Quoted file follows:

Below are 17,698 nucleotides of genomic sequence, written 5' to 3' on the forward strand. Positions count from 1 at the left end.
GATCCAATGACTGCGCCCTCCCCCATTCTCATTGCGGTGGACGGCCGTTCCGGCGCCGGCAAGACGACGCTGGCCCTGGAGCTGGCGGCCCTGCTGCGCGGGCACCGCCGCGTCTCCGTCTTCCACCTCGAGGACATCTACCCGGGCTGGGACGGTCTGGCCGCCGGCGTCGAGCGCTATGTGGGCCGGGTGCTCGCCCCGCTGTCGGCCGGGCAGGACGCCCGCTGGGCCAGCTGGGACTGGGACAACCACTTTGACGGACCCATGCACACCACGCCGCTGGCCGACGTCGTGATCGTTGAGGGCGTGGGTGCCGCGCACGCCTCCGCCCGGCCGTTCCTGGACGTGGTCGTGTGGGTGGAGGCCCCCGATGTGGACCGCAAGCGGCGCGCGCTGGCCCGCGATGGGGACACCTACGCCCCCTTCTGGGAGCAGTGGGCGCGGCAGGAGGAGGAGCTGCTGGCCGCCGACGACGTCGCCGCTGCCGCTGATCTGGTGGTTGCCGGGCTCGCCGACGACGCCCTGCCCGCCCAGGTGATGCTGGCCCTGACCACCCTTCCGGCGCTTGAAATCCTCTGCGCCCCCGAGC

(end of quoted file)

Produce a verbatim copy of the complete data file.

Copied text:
Below are 17,698 nucleotides of genomic sequence, written 5' to 3' on the forward strand. Positions count from 1 at the left end.
GATCCAATGACTGCGCCCTCCCCCATTCTCATTGCGGTGGACGGCCGTTCCGGCGCCGGCAAGACGACGCTGGCCCTGGAGCTGGCGGCCCTGCTGCGCGGGCACCGCCGCGTCTCCGTCTTCCACCTCGAGGACATCTACCCGGGCTGGGACGGTCTGGCCGCCGGCGTCGAGCGCTATGTGGGCCGGGTGCTCGCCCCGCTGTCGGCCGGGCAGGACGCCCGCTGGGCCAGCTGGGACTGGGACAACCACTTTGACGGACCCATGCACACCACGCCGCTGGCCGACGTCGTGATCGTTGAGGGCGTGGGTGCCGCGCACGCCTCCGCCCGGCCGTTCCTGGACGTGGTCGTGTGGGTGGAGGCCCCCGATGTGGACCGCAAGCGGCGCGCGCTGGCCCGCGATGGGGACACCTACGCCCCCTTCTGGGAGCAGTGGGCGCGGCAGGAGGAGGAGCTGCTGGCCGCCGACGACGTCGCCGCTGCCGCTGATCTGGTGGTTGCCGGGCTCGCCGACGACGCCCTGCCCGCCCAGGTGATGCTGGCCCTGACCACCCTTCCGGCGCTTGAAATCCTCTGCGCCCCCGAGC